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3 Inch / 23 Cal Gun
3-inch 23-caliber gun aboard USS SC-291
A 3"/23-caliber gun being fired aboard the United States Navy submarine chaser USS SC-291 sometime beyween 1918 and 1920.
Type Anti-aircraft Naval Gun
Place of origin United States
Service history
Used by US Navy
Wars World War I
Specifications
Weight 531 pounds (241 kg)
Barrel length 69 inches (1.8 m) bore (23 calibres)

Caliber 3-inch (76 mm)
Elevation 75 degrees
Muzzle velocity 1,650 feet per second (500 m/s)
Maximum range 10,100 yards (9,200 m)

The 3"/23 caliber gun (spoken "three-inch-twenty-three-caliber") was the standard anti-aircraft gun for United States destroyers through World War I and the 1920s. United States naval gun terminology indicates the gun fired a projectile 3 inches (76 mm) in diameter, and the barrel was 23 calibers long (barrel length is 3" x 23 = 69" or 1.75 meters.)[1]

DescriptionEdit

3 23 caliber gun Mk14 mod11

Plan and left elevation diagrams

The built-up gun with vertical sliding breech block weighed about 531 pounds (241 kg) and used fixed ammunition (case and projectile handled as a single assembled unit) with a 13-pound (6 kg) projectile at a velocity of 1650 feet per second (500 m/s).[2] Range was 10100 yards (9235 meters) at 45 degrees elevation.[2] Ceiling was 18000 feet (5500 meters) at the maximum elevation of 75 degrees.[2]

HistoryEdit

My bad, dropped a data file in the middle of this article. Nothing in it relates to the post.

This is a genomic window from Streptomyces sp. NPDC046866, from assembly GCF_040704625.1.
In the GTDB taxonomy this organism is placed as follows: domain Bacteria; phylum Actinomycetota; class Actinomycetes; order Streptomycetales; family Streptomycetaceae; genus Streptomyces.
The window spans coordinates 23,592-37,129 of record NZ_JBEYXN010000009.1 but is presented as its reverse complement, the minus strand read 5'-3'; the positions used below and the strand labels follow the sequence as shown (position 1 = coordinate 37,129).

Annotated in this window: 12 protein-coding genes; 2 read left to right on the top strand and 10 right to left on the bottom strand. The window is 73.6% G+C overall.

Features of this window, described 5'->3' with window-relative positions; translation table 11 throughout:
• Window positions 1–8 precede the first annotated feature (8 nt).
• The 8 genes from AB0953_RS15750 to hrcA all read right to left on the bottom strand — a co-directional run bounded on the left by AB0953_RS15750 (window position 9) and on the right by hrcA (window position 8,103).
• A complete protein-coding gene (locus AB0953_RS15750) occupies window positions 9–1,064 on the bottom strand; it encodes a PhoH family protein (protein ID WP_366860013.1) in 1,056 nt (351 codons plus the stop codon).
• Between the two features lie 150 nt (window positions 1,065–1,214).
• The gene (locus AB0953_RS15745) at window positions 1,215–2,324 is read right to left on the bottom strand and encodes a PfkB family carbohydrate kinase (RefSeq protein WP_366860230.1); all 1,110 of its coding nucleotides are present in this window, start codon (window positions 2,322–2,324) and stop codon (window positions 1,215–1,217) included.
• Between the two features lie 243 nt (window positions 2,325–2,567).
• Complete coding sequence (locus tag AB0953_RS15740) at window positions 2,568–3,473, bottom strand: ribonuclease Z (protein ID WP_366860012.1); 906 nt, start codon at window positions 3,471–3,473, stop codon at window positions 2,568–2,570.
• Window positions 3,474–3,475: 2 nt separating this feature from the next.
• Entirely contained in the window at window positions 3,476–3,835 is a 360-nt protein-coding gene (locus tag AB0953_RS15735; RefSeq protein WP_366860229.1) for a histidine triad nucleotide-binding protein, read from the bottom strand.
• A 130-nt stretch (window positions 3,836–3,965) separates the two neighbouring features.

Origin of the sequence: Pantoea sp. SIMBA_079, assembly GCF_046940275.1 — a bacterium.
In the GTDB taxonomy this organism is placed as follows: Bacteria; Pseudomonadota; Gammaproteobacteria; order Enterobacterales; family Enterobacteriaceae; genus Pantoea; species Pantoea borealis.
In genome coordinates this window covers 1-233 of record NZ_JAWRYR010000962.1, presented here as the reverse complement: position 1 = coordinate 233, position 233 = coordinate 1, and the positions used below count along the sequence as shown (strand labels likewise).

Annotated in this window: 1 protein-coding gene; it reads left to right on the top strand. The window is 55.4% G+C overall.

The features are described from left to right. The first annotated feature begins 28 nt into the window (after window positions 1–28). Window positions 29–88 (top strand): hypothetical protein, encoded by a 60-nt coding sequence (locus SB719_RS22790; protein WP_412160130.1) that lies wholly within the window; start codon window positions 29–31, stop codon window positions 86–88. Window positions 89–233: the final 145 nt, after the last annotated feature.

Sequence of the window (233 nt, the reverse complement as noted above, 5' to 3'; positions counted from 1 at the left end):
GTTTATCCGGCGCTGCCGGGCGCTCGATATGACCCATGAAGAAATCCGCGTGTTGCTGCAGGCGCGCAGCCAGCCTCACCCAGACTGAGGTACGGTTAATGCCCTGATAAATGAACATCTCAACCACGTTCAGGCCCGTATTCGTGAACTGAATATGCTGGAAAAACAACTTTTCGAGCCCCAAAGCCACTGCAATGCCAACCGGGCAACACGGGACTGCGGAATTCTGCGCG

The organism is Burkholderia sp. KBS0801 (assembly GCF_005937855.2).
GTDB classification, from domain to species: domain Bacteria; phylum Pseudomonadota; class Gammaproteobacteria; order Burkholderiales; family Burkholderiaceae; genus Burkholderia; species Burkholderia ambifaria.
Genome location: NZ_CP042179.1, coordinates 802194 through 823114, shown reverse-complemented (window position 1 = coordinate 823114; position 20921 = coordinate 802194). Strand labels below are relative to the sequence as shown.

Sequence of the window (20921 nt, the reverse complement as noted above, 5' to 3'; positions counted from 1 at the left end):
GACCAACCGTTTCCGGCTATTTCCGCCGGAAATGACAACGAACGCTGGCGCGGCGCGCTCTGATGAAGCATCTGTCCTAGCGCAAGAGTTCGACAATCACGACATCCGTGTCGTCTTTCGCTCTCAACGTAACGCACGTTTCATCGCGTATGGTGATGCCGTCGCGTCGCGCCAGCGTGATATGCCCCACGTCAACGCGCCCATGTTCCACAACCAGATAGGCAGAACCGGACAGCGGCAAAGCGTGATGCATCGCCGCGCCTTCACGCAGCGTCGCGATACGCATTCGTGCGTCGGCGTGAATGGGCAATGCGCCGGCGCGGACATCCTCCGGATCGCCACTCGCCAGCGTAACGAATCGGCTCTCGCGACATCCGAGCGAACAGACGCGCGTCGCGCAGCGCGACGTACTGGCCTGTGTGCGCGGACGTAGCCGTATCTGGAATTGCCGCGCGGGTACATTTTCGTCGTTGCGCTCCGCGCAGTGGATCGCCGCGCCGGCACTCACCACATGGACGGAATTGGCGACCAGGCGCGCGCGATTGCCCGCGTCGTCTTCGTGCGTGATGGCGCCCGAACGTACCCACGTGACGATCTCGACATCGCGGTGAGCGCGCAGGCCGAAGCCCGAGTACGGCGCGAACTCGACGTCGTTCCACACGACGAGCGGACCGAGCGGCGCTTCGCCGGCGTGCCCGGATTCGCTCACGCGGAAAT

The 3"/23 caliber cannon was the US Navy's first purposefully, designed anti-aircraft cannon to reach operational service in the US military, and was a further development of 1 pounder cannon concept designed by Admiral Twining to meet the possible threat from airships being built by various navies.[3]

When World War II began, the 3"/23 caliber gun was outdated and surviving United States destroyers built during World War One era that were armed with 3"/23 caliber were rearmed with dual-purpose 3"/50 caliber guns during World War II. Where there was no air threat during World War Two, the 3"/23 caliber gun was employed in the surface to surface role for use against submarines, and was mounted on submarine chasers, armed yachts, and various auxiliaries.[2] Some major warships carried 3"/23 caliber guns temporarily while awaiting installation of quad 1.1"/75 caliber guns.[2]

The 3"/23 caliber gun was mounted on:

NotesEdit

  1. Fairfield 1921 p.156
  2. 2.0 2.1 2.2 2.3 2.4 Campbell 1985 p.146
  3. "New American Aerial Weapons" Popular Mechanics, December 1911, p. 776.
  4. 4.0 4.1 4.2 Fahey 1939 p.14
  5. Lenton&Colledge 1968 pp.90–92

ReferencesEdit

  • Campbell, John (1985). Naval Weapons of World War Two. Naval Institute Press. ISBN 0-87021-459-4. 
  • Fahey, James C. (1939). The Ships and Aircraft of the U.S. Fleet, War Edition. Ships and Aircraft. 
  • Fairfield, A.P. (1921). Naval Ordnance. The Lord Baltimore Press. 
  • Lenton, H.T. and Colledge, J.J. (1968). British and Dominion Warships of World War II. Doubleday and Company. 

External linksEdit

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